Differentiating malignant effusions from other exudative effusions by cancer ratio and cancer ratio plus
Author(s): Dr. Baburao Eruku
Introduction: Tuberculosis, cancer, and parapneumonic effusion are the most typical causes of exudative effusions. A biochemical marker for tuberculosis is the presence of ADA in pleural fluid. Unfortunately, no good biomarker exists to help in the identification of malignant effusion. The purpose of this research was to evaluate the accuracy of using the Cancer ratio and the Cancer ratio plus for diagnosing malignant effusion.
Material and Methods: Observational study of 100 people diagnosed with pleural effusion. Between January 2021 and October 2021, researchers gathered data from Dhanalakshmi Srinivasaan Medical College and Hospital in Siruvachur, Perambalur, and Tamil Nadu. On admission, clinical, radiological, and biochemical tests are performed. LDH, ADA, and lymphocyte count are recorded. Cancer ratio, cancer ratio plus, and future follow-up. Statistically linked with the ultimate diagnosis.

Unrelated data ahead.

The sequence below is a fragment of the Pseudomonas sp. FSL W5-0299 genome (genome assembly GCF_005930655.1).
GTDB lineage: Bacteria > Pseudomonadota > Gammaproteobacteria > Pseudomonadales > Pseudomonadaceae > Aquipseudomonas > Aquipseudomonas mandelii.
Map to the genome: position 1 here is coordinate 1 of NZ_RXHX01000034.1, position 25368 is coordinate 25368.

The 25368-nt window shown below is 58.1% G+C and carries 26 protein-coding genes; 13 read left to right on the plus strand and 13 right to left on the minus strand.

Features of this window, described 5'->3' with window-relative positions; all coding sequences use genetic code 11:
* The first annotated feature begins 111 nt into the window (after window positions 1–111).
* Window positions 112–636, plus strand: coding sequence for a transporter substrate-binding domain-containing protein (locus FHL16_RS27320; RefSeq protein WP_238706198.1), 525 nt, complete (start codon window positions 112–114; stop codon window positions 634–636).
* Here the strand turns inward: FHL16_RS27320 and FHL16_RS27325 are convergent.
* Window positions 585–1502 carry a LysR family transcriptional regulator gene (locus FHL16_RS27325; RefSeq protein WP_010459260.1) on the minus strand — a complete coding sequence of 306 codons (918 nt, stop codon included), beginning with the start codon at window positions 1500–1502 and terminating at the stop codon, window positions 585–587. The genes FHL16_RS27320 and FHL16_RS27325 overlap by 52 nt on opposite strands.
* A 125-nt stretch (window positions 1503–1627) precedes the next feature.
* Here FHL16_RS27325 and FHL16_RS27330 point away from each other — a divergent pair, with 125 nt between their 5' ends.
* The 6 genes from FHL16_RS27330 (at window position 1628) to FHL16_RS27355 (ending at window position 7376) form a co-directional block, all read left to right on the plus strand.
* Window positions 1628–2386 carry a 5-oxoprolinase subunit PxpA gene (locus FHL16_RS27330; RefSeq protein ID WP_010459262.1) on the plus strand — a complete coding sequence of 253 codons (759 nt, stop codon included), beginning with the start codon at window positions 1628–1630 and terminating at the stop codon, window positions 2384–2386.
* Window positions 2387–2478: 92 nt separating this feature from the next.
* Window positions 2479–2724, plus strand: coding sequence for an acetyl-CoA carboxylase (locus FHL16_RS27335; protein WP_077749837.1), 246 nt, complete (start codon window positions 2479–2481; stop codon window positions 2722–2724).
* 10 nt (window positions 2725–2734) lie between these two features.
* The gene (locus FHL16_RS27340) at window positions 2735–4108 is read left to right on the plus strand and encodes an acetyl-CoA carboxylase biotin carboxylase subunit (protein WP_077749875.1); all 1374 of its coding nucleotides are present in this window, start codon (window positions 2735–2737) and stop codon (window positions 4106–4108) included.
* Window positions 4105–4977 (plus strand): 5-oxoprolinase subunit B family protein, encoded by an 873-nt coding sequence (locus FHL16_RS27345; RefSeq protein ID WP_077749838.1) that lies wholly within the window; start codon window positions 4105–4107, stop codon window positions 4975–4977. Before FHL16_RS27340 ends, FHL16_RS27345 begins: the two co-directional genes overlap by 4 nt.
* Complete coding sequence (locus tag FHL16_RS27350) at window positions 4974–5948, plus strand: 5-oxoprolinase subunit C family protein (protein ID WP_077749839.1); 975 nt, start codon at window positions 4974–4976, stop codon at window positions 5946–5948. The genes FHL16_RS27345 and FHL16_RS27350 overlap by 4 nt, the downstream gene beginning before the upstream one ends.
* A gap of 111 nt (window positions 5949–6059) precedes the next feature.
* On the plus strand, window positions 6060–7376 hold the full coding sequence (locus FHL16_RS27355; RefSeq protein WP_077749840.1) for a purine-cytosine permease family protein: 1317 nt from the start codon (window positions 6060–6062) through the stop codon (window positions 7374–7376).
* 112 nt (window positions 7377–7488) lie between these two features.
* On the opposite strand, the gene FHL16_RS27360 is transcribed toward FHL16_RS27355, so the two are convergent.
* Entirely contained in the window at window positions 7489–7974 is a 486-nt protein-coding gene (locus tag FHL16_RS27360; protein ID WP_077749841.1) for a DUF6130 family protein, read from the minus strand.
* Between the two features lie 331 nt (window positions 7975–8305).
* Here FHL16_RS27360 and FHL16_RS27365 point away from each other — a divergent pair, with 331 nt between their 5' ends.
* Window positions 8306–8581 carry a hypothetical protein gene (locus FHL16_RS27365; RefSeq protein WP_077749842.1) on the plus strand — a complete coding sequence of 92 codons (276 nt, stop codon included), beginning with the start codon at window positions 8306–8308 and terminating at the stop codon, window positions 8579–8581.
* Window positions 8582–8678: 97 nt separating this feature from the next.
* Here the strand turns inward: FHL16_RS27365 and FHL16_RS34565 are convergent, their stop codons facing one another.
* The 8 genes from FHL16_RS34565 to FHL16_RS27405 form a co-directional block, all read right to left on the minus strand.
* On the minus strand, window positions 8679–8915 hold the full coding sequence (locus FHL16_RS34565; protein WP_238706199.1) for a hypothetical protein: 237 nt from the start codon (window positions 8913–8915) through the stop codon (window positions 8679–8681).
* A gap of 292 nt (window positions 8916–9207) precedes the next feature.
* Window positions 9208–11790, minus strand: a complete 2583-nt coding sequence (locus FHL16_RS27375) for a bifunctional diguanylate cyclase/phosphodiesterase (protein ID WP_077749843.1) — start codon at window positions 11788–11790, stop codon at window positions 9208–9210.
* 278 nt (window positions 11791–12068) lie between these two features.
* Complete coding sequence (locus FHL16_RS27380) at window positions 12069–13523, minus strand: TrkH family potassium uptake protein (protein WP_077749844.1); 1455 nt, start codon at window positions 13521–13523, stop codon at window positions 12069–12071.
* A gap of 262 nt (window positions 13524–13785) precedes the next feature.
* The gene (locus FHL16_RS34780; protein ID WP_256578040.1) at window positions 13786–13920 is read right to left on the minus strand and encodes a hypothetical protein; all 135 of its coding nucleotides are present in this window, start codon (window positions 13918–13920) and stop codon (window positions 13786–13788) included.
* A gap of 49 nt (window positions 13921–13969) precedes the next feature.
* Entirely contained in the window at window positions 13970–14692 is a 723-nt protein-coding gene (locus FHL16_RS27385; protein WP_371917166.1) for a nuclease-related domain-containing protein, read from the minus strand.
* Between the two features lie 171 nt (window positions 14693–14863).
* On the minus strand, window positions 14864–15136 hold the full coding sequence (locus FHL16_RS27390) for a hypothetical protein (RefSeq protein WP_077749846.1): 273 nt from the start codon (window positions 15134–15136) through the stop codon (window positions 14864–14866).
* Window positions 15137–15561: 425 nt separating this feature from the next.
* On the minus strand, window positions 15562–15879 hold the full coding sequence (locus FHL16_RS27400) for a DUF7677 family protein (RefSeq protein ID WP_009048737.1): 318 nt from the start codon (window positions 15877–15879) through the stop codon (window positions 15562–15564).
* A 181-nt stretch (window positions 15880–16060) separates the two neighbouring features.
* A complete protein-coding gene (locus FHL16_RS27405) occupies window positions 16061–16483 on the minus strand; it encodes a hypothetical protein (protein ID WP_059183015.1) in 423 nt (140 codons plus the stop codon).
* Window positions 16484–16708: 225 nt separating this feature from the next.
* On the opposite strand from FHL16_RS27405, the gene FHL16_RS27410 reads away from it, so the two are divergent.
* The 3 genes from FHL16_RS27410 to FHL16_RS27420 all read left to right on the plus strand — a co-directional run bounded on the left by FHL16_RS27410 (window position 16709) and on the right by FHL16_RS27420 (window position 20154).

Results: Malignant effusion has a much higher cancer incidence rate and cancer incidence rate plus. Malignant pleural effusion is favourable linked with cancer ratio and cancer ratio plus in multivariate logistic regression analysis. The cancer ratio exhibited a sensitivity of 94.1% and a specificity of 98.3% at a cutoff level of 20, whereas at a cutoff level of 30 the cancer ratio showed a sensitivity of 94.1% and a specificity of 95.6%.
Conclusion: Both the cancer ratio and the cancer ratio plus may be computed from common biochemical tests; they are inexpensive, highly accurate, and easy to use as early warning indicators of malignancy. It can help doctors actively hunt for cancer, rather than just waiting it out or treating TB on a hunch.